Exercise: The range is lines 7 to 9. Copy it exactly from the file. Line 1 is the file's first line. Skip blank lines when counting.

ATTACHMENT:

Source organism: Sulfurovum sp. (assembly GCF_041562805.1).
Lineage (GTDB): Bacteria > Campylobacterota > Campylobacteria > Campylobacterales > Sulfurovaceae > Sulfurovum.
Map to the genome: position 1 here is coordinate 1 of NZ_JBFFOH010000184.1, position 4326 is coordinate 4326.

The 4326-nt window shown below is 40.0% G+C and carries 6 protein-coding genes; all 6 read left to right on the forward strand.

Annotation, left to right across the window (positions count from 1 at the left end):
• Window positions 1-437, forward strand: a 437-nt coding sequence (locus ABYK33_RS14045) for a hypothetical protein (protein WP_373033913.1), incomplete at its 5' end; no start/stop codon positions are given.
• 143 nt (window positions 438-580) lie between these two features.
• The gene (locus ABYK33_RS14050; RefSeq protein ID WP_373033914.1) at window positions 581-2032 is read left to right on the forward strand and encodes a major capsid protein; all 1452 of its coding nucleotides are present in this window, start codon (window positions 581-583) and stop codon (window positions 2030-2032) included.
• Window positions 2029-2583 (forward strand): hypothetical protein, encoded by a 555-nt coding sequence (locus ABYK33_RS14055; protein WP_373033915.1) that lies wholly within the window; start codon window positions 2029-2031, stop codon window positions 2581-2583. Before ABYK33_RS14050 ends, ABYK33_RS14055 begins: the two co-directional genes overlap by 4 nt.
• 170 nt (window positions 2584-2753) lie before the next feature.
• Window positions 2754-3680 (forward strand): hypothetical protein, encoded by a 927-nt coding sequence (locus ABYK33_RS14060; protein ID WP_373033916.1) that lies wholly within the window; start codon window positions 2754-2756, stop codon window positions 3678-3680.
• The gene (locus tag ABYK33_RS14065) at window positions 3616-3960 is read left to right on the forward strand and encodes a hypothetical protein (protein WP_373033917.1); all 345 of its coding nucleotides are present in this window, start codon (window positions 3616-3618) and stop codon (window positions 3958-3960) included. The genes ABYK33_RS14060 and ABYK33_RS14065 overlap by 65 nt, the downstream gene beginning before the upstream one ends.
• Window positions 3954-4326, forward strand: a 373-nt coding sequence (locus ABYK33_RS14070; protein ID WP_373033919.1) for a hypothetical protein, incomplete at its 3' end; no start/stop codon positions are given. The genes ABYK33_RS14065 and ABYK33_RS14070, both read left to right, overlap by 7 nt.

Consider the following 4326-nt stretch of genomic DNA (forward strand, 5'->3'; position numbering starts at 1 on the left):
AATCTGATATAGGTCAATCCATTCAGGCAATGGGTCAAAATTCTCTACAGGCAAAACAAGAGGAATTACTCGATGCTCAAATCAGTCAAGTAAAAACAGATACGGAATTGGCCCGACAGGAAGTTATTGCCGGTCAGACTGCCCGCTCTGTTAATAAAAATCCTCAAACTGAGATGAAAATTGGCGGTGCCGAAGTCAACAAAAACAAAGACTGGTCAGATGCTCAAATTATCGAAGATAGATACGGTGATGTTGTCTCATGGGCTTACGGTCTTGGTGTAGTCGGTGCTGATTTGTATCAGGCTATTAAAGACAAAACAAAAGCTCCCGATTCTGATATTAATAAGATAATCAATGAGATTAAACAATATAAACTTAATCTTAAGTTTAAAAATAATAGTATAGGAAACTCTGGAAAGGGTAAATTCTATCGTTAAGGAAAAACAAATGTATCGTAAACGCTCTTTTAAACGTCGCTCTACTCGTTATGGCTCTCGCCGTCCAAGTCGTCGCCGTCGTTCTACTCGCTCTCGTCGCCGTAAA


• 143 nt (window positions 438-580) lie between these two features.
• The gene (locus ABYK33_RS14050; RefSeq protein ID WP_373033914.1) at window positions 581-2032 is read left to right on the forward strand and encodes a major capsid protein; all 1452 of its coding nucleotides are present in this window, start codon (window positions 581-583) and stop codon (window positions 2030-2032) included.
• Window positions 2029-2583 (forward strand): hypothetical protein, encoded by a 555-nt coding sequence (locus ABYK33_RS14055; protein WP_373033915.1) that lies wholly within the window; start codon window positions 2029-2031, stop codon window positions 2581-2583. Before ABYK33_RS14050 ends, ABYK33_RS14055 begins: the two co-directional genes overlap by 4 nt.